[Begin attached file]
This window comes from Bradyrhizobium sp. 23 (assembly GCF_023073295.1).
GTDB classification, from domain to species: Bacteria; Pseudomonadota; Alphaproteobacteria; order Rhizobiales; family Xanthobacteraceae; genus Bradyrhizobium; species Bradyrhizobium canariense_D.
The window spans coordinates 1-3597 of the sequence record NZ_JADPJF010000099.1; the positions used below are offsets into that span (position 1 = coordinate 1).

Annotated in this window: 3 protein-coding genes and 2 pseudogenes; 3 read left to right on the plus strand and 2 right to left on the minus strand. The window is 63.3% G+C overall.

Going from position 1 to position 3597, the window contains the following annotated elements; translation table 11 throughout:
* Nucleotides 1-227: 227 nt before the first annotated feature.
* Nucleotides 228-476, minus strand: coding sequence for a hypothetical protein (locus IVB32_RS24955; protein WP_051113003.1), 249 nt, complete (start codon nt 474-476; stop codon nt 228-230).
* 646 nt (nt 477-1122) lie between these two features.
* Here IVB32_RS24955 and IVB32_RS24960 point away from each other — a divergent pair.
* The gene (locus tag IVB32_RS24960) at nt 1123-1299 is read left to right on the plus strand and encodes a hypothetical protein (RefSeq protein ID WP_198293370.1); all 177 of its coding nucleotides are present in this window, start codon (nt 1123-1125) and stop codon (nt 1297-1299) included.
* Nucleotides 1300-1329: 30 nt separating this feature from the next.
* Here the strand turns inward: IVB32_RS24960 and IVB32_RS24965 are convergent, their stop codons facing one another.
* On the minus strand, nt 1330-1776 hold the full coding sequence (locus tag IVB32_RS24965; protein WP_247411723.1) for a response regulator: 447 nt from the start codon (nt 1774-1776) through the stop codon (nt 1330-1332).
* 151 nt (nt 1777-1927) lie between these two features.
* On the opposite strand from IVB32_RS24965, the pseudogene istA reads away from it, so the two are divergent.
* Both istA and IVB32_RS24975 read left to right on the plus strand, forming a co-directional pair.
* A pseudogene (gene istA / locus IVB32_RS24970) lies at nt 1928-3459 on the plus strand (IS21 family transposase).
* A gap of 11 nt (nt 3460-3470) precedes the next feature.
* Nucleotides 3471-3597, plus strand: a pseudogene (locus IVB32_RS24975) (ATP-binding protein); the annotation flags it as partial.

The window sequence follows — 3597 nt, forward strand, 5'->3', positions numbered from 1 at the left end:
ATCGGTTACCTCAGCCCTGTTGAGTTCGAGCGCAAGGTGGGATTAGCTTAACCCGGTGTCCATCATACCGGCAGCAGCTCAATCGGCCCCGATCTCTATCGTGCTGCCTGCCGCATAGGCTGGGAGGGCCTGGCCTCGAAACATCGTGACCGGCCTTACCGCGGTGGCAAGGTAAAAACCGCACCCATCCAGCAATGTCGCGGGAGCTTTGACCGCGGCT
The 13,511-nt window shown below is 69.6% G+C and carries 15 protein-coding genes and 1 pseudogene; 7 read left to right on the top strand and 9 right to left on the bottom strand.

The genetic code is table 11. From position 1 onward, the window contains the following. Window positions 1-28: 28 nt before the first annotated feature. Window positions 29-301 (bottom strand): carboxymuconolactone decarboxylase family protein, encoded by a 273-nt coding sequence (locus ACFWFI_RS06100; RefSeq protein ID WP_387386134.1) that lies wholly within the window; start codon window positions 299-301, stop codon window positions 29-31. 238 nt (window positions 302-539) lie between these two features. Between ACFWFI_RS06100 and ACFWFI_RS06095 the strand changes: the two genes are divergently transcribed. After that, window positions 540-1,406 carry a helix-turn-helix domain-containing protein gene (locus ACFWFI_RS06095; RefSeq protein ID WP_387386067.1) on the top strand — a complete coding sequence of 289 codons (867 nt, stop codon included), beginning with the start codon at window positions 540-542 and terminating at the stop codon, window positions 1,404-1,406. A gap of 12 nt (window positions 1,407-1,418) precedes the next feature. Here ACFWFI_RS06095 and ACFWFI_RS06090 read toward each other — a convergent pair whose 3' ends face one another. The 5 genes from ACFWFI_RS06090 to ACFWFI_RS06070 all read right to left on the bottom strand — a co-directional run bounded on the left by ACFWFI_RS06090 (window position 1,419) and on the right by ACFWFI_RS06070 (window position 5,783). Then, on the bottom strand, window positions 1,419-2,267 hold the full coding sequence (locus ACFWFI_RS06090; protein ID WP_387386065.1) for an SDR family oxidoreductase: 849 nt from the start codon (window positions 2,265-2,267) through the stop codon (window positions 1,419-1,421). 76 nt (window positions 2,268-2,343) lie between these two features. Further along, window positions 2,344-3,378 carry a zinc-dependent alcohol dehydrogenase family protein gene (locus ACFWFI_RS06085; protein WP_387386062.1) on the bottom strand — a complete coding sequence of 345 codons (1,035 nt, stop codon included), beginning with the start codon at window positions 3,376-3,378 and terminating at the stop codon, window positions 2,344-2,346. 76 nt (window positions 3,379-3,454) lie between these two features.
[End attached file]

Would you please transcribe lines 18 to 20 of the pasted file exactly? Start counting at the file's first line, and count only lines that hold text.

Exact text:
* A gap of 11 nt (nt 3460-3470) precedes the next feature.
* Nucleotides 3471-3597, plus strand: a pseudogene (locus IVB32_RS24975) (ATP-binding protein); the annotation flags it as partial.

The window sequence follows — 3597 nt, forward strand, 5'->3', positions numbered from 1 at the left end: